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Engineers Need Rubber Ducks

Saalik Lokhandwala Software Engineer, Applications

Rubber ducks are foundational to a well-functioning development ecosystem. Without them, software developers wouldn’t know how to explain what they were doing.

But “rubber ducks” aren’t always plastic waterfowl. Let’s chat about them, where they show up, and why they’re awesome.

giant-duck

Rubber-ducking is when a software engineer explains code or a concept to someone who nods to themselves, like a rubber duck in a bathtub. It was popularized by a story in The Pragmatic Programmer — a book on the craft of software development.

As engineers, we find ourselves digging deep into stack traces, following long method chains, and trying to pinpoint where our features most elegantly complement the rest of the system. We can trick ourselves into thinking that we understand these systems when we glance at the code. In some of these cases, we don’t.

In those cases, our best friend is a rubber duck. Often, by simply explaining something out loud (or in other ways, as we will soon see), we force ourselves to make connections in our heads, and solutions jump off the screen immediately.

I’ve realized that rubber ducking can exist in many forms and mediums, beyond chatting with friendly plastic waterfowl. Here’s how I’ve improved the quality of my code by communicating with ducks.

Speaking to Ducks

The first thought that comes to engineers’ minds when rubber ducking is breaking down our code by explaining it out loud to an object or another human.

Turning teammates into rubber ducks (and vice versa) is particularly helpful. There are plenty of advantages to rubber ducking with teammates:

When my teammate is the rubber duck:

  • I get to practice breaking a problem down and explaining a piece of the system to another engineer, getting feedback on the clarity of my explanation in the process.
  • I get to experience a-hah moments with my teammates present.
  • I’m able to uncover my blind spots since my team can teach me aspects of understanding I might be missing.

When I’m the rubber duck:

  • I get to learn how my teammate approaches a situation, which might inspire me to look at problems in a novel way.
  • I’m probably getting to understand a brand new part of the codebase that I’ve never seen or understood before.

I’ve paired with senior engineers who have solved problems by simply explaining the problem to me, and I learned a whole new part of the codebase in the process! If that’s not a win-win, I don’t know what is.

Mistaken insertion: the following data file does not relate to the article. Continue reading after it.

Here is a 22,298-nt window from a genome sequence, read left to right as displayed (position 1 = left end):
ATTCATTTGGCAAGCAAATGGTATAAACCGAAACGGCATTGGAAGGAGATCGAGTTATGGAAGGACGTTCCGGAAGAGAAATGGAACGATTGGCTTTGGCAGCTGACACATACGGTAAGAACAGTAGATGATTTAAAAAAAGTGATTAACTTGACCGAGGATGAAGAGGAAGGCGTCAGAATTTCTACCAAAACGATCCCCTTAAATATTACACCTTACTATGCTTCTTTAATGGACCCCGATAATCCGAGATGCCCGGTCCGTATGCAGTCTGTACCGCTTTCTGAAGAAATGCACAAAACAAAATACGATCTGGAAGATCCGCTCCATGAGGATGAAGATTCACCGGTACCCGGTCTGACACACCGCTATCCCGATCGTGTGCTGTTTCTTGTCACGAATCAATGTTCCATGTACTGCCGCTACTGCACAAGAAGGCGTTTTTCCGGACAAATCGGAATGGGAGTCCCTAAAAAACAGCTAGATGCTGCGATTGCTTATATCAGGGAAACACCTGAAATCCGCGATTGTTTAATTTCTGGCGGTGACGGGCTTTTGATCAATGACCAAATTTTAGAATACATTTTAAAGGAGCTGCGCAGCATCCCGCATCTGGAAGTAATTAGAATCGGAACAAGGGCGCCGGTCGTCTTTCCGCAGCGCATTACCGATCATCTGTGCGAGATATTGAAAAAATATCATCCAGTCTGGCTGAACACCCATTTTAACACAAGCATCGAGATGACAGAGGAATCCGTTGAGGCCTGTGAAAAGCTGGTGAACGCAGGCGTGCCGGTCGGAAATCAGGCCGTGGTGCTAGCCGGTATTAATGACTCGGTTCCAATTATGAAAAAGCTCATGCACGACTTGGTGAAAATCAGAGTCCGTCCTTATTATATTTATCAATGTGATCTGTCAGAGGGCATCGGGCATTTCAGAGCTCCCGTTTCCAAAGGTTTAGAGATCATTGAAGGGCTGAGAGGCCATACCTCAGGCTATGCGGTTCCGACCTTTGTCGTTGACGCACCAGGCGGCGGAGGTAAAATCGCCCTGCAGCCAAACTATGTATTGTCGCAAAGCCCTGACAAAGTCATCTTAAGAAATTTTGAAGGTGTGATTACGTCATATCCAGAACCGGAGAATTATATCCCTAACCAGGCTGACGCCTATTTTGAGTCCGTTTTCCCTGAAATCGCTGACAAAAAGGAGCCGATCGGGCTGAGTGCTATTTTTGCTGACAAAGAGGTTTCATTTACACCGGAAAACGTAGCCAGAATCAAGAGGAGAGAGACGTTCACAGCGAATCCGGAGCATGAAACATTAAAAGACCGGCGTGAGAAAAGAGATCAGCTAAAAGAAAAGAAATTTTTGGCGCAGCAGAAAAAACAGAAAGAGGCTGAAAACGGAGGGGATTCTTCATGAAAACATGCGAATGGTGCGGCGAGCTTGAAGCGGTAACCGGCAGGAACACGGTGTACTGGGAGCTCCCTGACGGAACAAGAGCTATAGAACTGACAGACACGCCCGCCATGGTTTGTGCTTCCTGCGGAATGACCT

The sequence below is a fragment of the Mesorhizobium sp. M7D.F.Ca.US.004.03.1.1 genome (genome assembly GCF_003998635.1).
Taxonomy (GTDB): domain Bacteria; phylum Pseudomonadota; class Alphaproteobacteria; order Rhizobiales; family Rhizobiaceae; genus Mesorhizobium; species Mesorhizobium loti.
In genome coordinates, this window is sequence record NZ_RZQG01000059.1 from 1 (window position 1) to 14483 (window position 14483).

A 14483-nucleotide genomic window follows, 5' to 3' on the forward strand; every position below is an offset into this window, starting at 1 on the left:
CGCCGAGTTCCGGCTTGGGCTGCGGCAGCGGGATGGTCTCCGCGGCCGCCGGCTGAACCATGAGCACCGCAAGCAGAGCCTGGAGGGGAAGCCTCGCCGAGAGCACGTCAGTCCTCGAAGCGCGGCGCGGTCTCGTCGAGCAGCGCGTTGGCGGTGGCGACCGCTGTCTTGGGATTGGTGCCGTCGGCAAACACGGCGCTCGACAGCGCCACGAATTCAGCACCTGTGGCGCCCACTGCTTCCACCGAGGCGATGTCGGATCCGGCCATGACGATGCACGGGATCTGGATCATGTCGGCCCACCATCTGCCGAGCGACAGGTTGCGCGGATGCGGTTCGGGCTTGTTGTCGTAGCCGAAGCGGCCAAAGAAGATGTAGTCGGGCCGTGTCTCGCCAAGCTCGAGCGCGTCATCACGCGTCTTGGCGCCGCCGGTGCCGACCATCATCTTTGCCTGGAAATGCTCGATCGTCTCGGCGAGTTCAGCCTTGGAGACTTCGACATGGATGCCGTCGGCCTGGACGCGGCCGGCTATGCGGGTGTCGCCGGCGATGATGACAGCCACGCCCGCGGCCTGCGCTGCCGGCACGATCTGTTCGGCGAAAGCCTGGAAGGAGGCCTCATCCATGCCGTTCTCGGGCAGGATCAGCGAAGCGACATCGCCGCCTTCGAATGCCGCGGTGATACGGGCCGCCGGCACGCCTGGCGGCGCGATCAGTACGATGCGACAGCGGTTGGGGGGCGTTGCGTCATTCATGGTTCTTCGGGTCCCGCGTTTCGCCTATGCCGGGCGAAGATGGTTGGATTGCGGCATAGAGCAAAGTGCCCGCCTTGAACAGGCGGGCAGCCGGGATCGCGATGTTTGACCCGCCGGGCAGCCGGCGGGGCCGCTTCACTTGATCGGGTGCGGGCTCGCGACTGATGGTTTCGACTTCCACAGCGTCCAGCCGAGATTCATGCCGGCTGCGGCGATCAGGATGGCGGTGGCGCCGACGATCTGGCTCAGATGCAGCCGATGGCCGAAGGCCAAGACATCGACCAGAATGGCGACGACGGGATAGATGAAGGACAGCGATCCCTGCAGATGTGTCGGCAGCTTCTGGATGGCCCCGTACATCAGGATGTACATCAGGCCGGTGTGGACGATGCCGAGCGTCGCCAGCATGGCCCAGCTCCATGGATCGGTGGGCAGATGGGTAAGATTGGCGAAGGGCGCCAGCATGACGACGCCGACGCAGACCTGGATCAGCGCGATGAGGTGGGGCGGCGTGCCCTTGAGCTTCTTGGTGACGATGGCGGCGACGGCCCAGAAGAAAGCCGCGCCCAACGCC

Writing to Ducks

Writing is a form of active learning where restating thoughts in our own words strengthens neuronal pathways as our words flow upon a page.

I find myself learning and retaining information best when I write (or type) it down. This is my favorite form of rubber-ducking. I dedicate a note-taking app specifically for this purpose.

When I start working on a feature or fixing a bug that needs a good deal of thought, I open up a page in my digital notebook, and I start writing as if I’m speaking to myself, just dumping my thoughts on the page.

As an example, here’s a snippet from something I was working on recently:

Strangely, the `collapsed` class is added and removed (toggled) only on two clicks. After that, the class doesn’t change at all. When the class is toggled, the caret for the dropdown moves, but nothing expands.

The next step here is to see what’s supposed to show when this is clicked, and try to get it to show from the dev tools.

Even though I might be the only one who can understand my gibberish, rubber ducking through writing is useful for a variety of reasons:

  • Similar to speaking aloud, I’m able to problem solve and have some “aha” moments, by typing on a page.
  • If I had to make a context switch, I can revisit the problem and look at the path my mind took to understanding it, and where I left off.
  • I now have a searchable treasure trove of nuances in the codebase, and rationale for changes made, a far more reliable extension of my memory.

Drawing to Ducks

Other times, it’s best to head to a canvas and create some art for a duck. When problems get particularly gnarly, and especially when there are lots of dependencies and relationships involved, I’ll grab my notebook and draw out my thoughts.

It might end up being a mess of words, boxes, and arrows, but drawing something out might cause that “aha” moment, too. Similar to rubber-ducking through writing, these scribbles might turn out to be useful pieces of documentation, and could even evolve into a polished flowchart!

Rubber ducking is a practice that spans mediums, and it’s a whole lot more than simply debugging a problem. Rubber ducking is an opportunity to knowledge share, get unblocked, and sharpen our thinking, all at the same time.